The Third Murder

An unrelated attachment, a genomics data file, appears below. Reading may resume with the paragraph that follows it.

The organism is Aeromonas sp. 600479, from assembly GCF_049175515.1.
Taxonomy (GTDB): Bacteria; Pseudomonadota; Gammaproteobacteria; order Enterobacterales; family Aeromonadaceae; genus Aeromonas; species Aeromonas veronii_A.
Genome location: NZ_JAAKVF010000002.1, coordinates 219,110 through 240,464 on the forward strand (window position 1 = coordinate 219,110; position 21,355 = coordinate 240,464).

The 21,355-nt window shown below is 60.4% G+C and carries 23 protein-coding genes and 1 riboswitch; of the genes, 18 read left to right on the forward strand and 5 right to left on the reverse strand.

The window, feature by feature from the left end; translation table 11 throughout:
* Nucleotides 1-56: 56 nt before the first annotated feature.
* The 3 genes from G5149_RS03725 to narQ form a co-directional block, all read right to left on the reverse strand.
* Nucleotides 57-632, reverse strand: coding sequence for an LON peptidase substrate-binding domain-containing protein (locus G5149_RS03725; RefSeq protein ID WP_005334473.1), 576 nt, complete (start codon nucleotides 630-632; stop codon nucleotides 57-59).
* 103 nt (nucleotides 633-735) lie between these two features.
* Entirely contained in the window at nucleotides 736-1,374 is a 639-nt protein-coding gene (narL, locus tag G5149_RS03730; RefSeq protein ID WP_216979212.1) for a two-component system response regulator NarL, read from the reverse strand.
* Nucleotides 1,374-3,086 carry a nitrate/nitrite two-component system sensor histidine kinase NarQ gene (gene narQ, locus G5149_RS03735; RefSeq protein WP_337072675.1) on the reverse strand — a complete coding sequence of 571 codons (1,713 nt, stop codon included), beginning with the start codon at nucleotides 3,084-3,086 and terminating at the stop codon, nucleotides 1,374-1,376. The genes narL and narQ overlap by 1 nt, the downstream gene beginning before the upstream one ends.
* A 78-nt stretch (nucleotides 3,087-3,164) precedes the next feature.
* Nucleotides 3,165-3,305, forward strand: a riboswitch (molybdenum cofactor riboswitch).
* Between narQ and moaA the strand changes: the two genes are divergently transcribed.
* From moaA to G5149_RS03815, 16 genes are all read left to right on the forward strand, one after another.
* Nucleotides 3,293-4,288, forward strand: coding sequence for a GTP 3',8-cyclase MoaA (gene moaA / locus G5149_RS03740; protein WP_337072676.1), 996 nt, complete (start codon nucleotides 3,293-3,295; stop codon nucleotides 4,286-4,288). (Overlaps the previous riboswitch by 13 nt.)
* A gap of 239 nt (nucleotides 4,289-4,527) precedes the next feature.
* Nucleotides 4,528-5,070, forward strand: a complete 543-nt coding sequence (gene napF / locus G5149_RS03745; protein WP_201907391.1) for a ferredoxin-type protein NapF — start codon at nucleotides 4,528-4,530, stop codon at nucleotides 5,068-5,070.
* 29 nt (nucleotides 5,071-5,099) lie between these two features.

The first time I watched this Japanese legal drama (2017) by Hirokazu Kore-eda, I considered it a failure, a routine genre exercise by a filmmaker capable of much more. Kore-eda’s best films (Nobody Knows; Still Walking; Like Father, Like Son) unfold like great novels, patiently spending time with the characters until the accumulation of detail becomes profound. By contrast, The Third Murder felt like high-toned paperback fiction; the film hinges on a few big plot twists that drastically alter one’s perception of certain characters all at once. But when I watched it again, Kore-eda’s surprises seemed less like a screenwriter’s tricks than Dostoevskian revelations deepening everything that came before. Scenes that are tedious or familiar on first viewing become absorbing on the second, when you focus on small details that point to the characters’ true selves. In fact I can’t write about The Third Murder without getting into the plot twists, so if you want to see it, read this piece later. Continue reading>>